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The Philippines’ Slowly Modernizes its Defense Capabilities
By Zachary Abuza
The Philippine economy has been one of the fastest-growing in Asia in recent years, and if there is ever a time for Manila to invest in boosting its military capability, it is now. The Philippines has born the brunt of Chinese aggression in the South China Sea, with standoffs on the Scarborough Shoal, Second Thomas Shoal, and most recently a land reclamation project on Johnson Atoll. Yet, given decades of neglect, recent modernization efforts by the Armed Forces of the Philippines (AFP) look pretty anemic.
President Benigno Aquino in 2011 announced plans to allocate more resources to upgrading the military by establishing the AFP Modernization Act Trust Fund, and reaffirmed them in the 2012 Revised Modernization Program. In May 2013, President Aquino announced a $1.8-billion military modernization program; these funds were in addition to the normal defense budget, which largely goes to pay personnel costs. This money has been earmarked for new equipment that would help protect the archipelagic country’s maritime domain.
Philippine defense expenditures have risen marginally to $2.9 billion in 2012 from $2.3 billion in 2009, according to the Stockholm International Peace Research Institute. But as a percentage of gross domestic product, they have actually fallen from an already low 1.3 to 1.2 percent. For the most part, the Philippines continues to rely on U.S. military assistance, subsidized sales, and hand-me-downs.
After it retired its fleet of Vietnam War-era F5 fighters in 2005, Manila only recently began to develop its air capacity. In March, the AFP announced the purchase of $524.7-million worth of aircraft from South Korea and Canada. This included 12 FA-50 fighter jets from Korea Aerospace Industries which will be delivered by 2017 and eight Bell 412 combat utility helicopters from Canada.
The AFP has just allocated $364.8 million, the last tranche of funds from the Modernization Act Trust Fund, for new aircraft. The Philippines is currently looking to purchase two helicopters capable of anti-submarine warfare and two new long-range maritime patrol aircraft. It is expected to allocate $113 million for six close air support aircraft to replace the aging fleet of 40 OV-10 Broncos.
The core of the Philippine naval fleet consists of seven Chamsuri class patrol vessels bought from the South Korean Navy between 1995 and 2006. The United States in 2012 and 2013 transferred two decommissioned Hamilton class Coast Guard frigates to the Philippine Navy, which remain the largest and most modern vessels in the fleet. In early 2014, the Philippine government requested a third Hamilton class frigate from the United States, raising concerns among some that the money would have been better spent on ordering new patrol vessels from South Korea.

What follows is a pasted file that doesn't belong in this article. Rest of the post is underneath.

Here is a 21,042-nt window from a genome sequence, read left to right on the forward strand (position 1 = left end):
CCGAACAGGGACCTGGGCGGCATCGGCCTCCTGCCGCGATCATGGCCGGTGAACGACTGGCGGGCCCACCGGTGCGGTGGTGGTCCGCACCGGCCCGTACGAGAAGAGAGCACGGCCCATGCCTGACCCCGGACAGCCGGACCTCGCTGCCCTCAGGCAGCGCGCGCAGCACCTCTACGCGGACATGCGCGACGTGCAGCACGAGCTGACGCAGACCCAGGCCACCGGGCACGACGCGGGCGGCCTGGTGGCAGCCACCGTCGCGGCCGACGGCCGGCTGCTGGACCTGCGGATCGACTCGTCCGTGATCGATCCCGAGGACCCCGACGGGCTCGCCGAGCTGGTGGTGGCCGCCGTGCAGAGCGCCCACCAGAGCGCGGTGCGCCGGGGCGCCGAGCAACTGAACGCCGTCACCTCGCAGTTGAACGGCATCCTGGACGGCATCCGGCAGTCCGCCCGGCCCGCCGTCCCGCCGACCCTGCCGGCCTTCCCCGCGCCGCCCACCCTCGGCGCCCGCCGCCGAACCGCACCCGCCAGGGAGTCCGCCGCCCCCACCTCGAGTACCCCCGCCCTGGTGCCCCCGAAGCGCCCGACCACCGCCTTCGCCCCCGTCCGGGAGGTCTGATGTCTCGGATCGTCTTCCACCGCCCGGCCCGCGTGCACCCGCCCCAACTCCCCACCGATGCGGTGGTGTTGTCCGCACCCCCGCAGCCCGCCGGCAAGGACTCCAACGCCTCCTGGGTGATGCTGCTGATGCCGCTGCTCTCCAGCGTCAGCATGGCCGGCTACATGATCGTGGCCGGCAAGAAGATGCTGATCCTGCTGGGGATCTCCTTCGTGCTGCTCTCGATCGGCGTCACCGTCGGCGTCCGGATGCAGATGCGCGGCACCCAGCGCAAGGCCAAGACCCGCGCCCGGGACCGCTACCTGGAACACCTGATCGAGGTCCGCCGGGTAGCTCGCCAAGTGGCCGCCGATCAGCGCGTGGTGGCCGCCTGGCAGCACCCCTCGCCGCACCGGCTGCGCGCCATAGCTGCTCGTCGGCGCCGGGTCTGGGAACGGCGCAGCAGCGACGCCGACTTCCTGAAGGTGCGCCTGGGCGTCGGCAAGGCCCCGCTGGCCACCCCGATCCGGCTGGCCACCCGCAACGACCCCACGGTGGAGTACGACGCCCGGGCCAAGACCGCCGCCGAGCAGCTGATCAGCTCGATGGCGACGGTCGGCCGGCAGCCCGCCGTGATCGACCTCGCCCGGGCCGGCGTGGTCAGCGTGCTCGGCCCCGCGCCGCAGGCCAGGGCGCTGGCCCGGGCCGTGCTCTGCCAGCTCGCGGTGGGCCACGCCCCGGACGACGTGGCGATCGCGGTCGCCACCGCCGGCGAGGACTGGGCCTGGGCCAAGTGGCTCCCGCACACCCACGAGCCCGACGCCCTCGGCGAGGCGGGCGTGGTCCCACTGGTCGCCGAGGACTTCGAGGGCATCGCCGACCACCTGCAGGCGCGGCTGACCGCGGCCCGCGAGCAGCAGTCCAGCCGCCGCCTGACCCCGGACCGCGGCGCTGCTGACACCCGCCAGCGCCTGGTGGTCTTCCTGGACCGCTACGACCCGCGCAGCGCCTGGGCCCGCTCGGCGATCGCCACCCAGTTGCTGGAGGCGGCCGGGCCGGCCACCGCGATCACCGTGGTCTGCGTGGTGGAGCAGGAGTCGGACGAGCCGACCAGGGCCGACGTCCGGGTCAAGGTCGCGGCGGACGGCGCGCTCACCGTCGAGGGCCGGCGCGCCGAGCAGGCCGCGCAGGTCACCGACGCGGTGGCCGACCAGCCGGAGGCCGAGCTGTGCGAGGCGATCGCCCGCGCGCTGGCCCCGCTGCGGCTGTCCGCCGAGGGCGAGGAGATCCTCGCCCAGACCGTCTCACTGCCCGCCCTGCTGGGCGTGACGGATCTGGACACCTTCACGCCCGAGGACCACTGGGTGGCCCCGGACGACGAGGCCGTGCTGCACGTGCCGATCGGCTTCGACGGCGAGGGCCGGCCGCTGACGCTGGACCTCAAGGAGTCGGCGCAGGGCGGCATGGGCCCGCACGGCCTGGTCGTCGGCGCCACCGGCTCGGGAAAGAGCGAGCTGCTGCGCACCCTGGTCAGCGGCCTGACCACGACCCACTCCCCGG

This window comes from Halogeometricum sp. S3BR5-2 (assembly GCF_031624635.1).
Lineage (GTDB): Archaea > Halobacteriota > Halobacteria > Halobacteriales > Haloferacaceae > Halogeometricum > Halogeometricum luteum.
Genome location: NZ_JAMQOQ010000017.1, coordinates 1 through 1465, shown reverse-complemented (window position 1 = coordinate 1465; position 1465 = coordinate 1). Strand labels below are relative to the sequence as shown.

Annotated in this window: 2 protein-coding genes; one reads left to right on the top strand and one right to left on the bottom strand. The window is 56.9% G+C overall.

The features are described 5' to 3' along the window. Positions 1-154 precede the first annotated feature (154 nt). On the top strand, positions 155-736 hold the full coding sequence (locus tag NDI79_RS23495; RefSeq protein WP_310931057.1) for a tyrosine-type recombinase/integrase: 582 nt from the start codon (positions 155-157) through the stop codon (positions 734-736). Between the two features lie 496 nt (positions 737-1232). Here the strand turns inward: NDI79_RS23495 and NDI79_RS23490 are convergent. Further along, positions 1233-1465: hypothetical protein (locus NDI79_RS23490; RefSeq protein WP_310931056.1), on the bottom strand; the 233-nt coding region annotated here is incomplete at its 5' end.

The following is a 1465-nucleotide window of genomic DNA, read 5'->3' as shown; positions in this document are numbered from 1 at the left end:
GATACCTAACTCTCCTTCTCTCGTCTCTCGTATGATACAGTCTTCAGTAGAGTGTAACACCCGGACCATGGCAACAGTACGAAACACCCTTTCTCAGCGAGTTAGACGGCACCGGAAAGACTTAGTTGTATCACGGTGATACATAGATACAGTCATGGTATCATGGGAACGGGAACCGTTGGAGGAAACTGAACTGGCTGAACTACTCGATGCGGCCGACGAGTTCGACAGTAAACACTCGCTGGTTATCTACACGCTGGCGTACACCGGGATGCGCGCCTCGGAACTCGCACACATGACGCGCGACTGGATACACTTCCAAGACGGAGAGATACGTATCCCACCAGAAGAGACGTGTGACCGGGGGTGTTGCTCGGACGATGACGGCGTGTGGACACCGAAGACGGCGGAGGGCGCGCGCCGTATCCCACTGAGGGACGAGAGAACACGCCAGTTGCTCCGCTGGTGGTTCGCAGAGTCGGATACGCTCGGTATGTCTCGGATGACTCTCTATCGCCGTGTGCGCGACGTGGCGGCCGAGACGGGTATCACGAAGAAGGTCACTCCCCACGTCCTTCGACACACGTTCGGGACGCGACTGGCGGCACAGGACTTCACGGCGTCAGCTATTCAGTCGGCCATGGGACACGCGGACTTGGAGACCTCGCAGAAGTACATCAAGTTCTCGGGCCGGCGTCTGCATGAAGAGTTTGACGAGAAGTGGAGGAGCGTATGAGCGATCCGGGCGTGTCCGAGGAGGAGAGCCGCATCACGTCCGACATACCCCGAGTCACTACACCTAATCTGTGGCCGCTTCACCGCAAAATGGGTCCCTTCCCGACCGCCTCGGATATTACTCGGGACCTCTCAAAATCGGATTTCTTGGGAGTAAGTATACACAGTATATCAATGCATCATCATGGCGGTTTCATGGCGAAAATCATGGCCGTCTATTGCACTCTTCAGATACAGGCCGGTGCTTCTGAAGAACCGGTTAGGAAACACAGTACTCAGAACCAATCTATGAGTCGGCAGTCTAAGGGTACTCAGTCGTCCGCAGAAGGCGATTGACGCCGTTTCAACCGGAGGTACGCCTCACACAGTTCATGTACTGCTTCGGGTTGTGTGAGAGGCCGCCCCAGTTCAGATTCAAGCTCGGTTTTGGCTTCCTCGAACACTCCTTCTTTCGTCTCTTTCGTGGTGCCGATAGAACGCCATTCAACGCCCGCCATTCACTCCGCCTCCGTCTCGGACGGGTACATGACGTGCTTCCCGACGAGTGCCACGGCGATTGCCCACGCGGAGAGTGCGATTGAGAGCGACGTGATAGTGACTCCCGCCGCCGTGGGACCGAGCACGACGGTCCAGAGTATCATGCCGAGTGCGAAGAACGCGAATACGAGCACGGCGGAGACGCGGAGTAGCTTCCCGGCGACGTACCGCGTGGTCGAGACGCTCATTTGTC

The Philippine Navy is expected to acquire two new frigates, worth $400 million, for its fleet. The Japanese government in 2013 announced plans to give the Philippines 10 patrol vessels, and Prime Minister Shinzo Abe reiterated Tokyo’s pledge to assist the Philippine Coast Guard at the 2014 Shangri-La Dialogue. Future purchases include two or three fast vessels for coastal patrols and eight amphibious assault vehicles. An Indonesian firm won the bid in January to procure two sealift vessels, worth$87 million, and the South Korean government has donated a landing craft and a Pohang class corvette in June.
Other arms purchases since 2013 included 28 M113 APCs from Israel, five Bell-205 helicopters from Germany, eight helicopters from Poland, and 25 Humvees from the United States.
The State Department requested an extra $14.5 million in Foreign Military Financing assistance for the Philippines for 2014, up from $25.5 million in 2013 for a total of $40 million. The additional funding was earmarked to help the Philippines improve its maritime capabilities, which is also a key U.S. priority in Southeast Asia. The United States has also earmarked $40 million in global security contingency funding to help the Philippines improve maritime security and surveillance through the establishment of a National Coast Watch Center.
Meanwhile, the Enhanced Defense Cooperation Agreement signed with the United States on April 28 will allow for the transfer or sale of excess U.S. equipment, but it does not provide direct aid or military assistance to the Philippines. Nonetheless, a more firmly anchored U.S. presence in Southeast Asia will likely boost the extremely limited capabilities of the AFP.
Dr. Zachary Abuza is a Professor of Political Science at Simmons College Boston, and writes on Southeast Asian politics and security issues.
Courtesy: This post originally appeared on the Center for Strategic and International Studies, Washington D.C. cogitASIA blog
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